BETTER PRODUCTS THROUGH SIMULATION & VIRTUAL PROTOTYPING
We created a fluid volume directly using SpaceClaim and analyzed the fluid flow in CFX to optimize the design of our new smoker. The goal is to create a BBQ smoker that had no thermal gradients or hot spots on the grill. The key to this is smooth and consistent airflow inside the smoker from the firebox through the smoking chamber. Modeling the fluid volume directly reduces the cycle to create a new model from days or weeks to hours or even minutes.
We varied dozens of different parameters in the smoker design from the number and size of the air intake and the exhaust vents to the size and location of the firebox which holds the charcoal and smoking wood.
Grizzly BBQ Smoker
We have utilized ANSYS to optimize the design which includes the air flow and combustion to create a new BBQ smoker that eliminates hot spots and reduces fuel consumption. This BBQ smoker can be monitored via Wi-Fi using a smartphone, it will even text you when your food is ready! If the grill gets to hot it will adjust the airflow to regulate heat via servo motors. Like other smokers on the market, you have the option of using a water pan in the smoking process. But, unlike others, our product features an automatic water refill which takes a lot of the guessing out of the smoking process. You can fill the pan with water, apple juice, marinades, as well as herbs and spices to flavor the smoking process any way you like.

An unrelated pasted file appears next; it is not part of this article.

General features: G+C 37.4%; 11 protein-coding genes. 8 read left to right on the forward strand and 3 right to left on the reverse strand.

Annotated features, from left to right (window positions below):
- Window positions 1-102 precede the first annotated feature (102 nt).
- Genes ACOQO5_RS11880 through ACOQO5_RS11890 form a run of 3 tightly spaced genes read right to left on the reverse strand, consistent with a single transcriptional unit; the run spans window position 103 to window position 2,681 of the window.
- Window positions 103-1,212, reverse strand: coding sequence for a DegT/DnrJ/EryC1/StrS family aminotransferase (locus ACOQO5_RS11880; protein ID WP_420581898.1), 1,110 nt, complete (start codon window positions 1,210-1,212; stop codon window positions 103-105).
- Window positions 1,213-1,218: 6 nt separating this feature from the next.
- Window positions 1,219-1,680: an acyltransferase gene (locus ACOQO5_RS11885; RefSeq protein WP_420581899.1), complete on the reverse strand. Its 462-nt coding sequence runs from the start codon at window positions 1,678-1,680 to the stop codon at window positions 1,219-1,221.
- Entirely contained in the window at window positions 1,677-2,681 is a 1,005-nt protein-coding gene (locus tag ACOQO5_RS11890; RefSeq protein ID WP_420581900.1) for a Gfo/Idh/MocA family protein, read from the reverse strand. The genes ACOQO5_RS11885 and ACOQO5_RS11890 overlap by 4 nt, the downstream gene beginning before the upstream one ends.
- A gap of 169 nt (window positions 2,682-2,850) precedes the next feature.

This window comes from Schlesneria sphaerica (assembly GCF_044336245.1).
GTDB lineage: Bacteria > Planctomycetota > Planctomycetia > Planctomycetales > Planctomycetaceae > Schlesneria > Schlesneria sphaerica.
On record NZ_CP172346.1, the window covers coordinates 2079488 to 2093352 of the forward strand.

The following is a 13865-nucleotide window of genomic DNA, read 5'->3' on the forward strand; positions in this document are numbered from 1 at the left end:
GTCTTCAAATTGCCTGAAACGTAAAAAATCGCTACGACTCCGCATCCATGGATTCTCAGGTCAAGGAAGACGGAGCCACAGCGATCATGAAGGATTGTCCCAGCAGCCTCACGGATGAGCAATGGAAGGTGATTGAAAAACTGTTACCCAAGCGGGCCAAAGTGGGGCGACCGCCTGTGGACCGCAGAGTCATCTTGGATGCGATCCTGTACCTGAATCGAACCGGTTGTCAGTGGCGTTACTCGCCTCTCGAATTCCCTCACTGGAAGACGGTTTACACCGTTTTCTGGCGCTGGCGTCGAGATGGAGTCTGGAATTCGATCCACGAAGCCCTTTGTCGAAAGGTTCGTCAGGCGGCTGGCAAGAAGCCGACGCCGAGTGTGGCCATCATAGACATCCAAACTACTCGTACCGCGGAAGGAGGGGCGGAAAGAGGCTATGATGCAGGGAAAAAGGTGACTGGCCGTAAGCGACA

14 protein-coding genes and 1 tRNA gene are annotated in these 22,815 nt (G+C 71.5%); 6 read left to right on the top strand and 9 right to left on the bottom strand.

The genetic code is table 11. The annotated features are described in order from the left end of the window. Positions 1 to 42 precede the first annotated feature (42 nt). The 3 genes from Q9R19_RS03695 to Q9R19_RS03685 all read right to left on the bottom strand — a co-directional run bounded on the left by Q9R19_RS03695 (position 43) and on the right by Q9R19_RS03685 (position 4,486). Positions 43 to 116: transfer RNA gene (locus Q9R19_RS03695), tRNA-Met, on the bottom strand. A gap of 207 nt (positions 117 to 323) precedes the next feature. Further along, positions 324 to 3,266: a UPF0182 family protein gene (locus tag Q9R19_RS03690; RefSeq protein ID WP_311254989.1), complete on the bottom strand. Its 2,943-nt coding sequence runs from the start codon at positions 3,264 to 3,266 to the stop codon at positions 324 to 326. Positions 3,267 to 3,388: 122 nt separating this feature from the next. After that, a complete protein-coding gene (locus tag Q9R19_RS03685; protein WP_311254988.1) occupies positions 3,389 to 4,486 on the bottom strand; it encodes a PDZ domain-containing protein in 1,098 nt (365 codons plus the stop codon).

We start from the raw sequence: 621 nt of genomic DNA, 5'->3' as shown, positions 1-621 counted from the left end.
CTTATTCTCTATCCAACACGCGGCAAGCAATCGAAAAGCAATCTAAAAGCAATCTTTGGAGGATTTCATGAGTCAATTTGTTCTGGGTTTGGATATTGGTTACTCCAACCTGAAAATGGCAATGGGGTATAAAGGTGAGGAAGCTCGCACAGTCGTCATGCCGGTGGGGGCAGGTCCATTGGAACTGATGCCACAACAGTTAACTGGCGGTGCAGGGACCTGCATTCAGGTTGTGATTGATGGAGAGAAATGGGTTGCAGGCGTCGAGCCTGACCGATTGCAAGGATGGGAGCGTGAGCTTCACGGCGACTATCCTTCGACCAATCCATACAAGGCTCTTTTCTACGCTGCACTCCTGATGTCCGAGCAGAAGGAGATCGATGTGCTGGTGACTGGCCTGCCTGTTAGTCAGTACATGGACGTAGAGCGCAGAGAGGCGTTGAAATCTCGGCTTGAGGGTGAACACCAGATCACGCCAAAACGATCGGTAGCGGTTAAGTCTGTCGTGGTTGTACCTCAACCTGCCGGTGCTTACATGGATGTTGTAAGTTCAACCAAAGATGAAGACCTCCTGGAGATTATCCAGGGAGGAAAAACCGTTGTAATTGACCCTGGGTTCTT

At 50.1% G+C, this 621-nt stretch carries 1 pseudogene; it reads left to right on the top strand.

Veteran BBQ chefs know that trying to use a smoker in windy, cold, or rainy conditions can be an exercise in frustration and futility. The goal of our smoker is to maintain an even heat even at an outside temperature of -40° Fahrenheit with a 40 mph wind. We are designing the BBQ to withstand everything from Blizzard conditions to a torrential downpour during windy conditions of up to 40 mph.
We started with three circular vents on the bottom of the firebox and using SpaceClaim we could move the location of the vents and the diameter with a couple clicks of the mouse.
The modeled would be re-meshed and the solved using ANSYS CFX, we could assess the effect of the change in a matter of hours. Plotting the streamlines in CFX we could quickly visualize the airflow inside the smoker and make improvements and re run the model.
We explored hundreds of combinations in a very short amount of time. We could modify the SpaceClaim model and assess the change in a matter of hours.
We calculated and visualized the velocity inside the smoker using the isosurface tool to create a 3D visualization of the airflow, and could quickly identify any irregularities that would cause a thermal gradient.
The key to good BBQ is constant and consistent temperatures, air flow is key in achieving this goal.